Do you and your dog like shaping? Great! This is the game for you! Don’t worry about doing anything fancy or impressive – this is purely for fun. Keep your rate of reinforcement high, and enjoy your dog’s creativity!
1. Find an object your dog has never interacted with – ideally, she has never even seen it. It can be anything: a book, a chair, a couch cushion, binoculars, a sauce pan, a pencil, a hair brush, a bottle of shampoo, a beer can, a newspaper.
2. Grab a hand full of small (and delicious!) treats.
3. Take your dog, your object, and your treats to a distraction-free room in your house.
4. Set the timer on your phone to 1 minute.
5. Put the object down, and shape your dog. No need to have a goal behavior – see what she offers, and go from there!
6. When your timer goes off, pick up the object, and take a break.
7. Set your timer for a minute, and play, goof around or cuddle your dog until the timer goes off again.
8. Set the timer for another minute, and put down the object again. Continue shaping!
9. Take another 1-minute play or cuddle break, and then shape for a third minute.
Example, minute 1: Phoebe and the plant!
The video shows the first minute of Shape it Up! with Phoebe. I grabbed the first object that caught my eye from a room the dogs are rarely allowed in: a potted plant. I put it down, and saw what Phoebe would give me!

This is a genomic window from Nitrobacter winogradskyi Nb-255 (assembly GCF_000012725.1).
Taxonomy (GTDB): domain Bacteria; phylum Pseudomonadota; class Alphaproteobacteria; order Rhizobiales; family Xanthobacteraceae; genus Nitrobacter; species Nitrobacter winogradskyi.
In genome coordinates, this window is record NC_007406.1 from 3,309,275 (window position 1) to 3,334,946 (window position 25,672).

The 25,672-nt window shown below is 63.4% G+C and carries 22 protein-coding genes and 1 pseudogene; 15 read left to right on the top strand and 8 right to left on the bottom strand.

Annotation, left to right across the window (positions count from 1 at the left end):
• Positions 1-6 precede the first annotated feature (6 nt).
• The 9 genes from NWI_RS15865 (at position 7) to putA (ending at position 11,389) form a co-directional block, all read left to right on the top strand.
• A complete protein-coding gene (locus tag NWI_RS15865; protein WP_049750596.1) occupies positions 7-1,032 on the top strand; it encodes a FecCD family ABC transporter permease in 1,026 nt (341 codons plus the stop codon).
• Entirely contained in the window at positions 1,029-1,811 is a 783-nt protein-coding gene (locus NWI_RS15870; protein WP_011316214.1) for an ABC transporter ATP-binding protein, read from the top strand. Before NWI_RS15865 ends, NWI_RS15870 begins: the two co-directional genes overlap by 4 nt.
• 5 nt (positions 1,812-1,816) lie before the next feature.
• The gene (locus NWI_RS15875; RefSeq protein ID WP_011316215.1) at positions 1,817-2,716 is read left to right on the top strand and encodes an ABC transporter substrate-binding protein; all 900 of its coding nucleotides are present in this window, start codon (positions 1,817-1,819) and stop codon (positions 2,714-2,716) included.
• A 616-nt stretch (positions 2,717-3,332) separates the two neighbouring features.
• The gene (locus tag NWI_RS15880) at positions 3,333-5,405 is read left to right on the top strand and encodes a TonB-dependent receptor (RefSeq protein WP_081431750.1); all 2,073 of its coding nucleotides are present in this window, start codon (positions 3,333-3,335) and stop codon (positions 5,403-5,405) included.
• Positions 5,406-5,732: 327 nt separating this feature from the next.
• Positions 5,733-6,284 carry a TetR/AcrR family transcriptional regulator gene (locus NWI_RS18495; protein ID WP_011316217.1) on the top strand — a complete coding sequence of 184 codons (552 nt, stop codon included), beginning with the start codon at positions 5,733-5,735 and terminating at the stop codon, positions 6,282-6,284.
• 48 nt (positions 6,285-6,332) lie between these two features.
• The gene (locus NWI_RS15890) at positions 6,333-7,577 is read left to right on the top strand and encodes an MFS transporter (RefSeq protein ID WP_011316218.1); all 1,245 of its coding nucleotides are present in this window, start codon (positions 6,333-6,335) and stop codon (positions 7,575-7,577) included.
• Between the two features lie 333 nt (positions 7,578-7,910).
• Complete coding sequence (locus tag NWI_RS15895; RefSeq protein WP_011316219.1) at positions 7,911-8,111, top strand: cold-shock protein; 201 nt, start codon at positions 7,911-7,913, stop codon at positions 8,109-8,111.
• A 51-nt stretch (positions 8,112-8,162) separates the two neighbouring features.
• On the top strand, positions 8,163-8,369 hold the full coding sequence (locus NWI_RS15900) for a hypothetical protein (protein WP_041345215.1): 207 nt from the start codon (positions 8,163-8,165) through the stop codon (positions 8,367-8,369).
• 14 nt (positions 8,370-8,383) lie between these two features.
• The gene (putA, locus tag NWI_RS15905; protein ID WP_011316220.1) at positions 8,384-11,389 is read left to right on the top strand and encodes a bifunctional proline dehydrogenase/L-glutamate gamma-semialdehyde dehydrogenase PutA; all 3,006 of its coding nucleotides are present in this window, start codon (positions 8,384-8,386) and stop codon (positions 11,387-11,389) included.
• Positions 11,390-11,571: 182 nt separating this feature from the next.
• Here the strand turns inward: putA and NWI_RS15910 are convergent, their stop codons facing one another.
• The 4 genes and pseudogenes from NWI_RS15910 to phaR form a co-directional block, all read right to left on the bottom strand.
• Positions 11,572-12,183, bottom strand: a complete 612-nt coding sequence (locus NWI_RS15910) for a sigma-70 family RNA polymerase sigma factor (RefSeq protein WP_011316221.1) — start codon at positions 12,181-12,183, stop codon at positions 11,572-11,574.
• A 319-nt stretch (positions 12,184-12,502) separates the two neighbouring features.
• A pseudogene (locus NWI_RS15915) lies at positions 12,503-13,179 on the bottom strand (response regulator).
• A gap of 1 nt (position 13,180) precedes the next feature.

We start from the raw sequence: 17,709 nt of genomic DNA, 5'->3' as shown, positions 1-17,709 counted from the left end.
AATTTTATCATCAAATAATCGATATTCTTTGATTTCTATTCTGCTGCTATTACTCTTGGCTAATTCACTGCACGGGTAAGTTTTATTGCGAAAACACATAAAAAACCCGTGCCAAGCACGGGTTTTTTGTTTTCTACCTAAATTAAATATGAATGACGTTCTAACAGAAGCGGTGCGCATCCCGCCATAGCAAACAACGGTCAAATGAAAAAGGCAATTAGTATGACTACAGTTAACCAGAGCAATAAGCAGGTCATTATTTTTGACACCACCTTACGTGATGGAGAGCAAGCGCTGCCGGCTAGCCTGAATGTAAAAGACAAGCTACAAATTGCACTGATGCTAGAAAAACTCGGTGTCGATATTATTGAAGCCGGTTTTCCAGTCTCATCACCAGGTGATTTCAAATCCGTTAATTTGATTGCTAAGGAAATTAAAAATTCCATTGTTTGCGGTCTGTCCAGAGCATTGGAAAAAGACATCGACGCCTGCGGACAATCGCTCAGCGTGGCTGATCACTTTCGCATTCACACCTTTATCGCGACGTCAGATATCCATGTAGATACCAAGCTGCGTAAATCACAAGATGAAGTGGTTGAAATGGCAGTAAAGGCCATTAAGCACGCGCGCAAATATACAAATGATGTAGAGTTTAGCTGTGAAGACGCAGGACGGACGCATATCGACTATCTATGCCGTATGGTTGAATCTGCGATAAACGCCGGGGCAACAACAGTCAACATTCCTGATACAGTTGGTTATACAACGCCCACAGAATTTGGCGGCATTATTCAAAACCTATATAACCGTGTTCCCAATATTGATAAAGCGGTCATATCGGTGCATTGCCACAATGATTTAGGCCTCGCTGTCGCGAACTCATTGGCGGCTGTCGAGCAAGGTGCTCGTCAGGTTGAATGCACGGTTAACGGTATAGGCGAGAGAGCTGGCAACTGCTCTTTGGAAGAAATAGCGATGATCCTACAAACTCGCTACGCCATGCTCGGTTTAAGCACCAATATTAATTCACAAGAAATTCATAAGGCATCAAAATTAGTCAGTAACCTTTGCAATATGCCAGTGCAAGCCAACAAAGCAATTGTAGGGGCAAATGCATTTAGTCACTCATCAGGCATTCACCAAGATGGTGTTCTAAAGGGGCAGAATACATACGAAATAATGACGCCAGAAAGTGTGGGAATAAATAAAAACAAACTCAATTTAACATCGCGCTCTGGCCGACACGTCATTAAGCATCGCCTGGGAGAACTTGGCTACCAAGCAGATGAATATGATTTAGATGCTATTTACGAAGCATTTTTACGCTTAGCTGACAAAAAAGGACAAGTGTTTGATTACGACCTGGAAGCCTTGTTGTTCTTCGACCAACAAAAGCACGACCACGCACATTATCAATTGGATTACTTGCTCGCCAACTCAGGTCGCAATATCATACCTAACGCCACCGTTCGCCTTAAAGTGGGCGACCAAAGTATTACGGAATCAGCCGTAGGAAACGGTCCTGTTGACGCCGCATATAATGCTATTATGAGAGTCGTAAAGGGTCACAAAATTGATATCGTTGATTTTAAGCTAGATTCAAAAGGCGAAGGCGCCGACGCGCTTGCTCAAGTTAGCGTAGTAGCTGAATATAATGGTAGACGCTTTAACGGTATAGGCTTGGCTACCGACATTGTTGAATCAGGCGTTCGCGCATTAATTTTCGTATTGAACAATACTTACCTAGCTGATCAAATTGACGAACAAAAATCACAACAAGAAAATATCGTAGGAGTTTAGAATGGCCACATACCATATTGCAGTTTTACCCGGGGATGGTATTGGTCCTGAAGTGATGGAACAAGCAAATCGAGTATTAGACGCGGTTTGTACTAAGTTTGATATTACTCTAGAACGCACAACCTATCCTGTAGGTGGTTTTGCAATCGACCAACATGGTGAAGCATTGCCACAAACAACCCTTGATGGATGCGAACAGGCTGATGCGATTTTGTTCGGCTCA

It’s your turn! Find a novel object, and Shape It Up! I’d love to see a clip from your session in the comments!
If you liked this game, join Chrissi in Finding Five – Training for a Busy World at Fenzi Dog Sports Academy! Class starts on December 1st, and registration is open now!
2 thoughts on “5-Minute Games: Shape it Up!”
Sorry I don’t understand what you are doing here. Are you trying to get Phoebe to be comfortable with the object (plant)? By shaping do you mean when Phoebe looks at / approaches the plant?
Shaping is a training technique that only uses a clicker or other marker signal and treats to communicate with the dog. It’s a little like the “Hot and Cold” game we used to play as kids.
In this specific example, Phoebe doesn’t know what I expect her to do. She will try different things, and I will click successive approximations for the plant. It’s as if I were using the clicker to say “warm,” “warmer,” and eventually “hot” in the children’s game.
Here’s an introduction to the theory and practice of shaping: https://www.clickertraining.com/shaping-success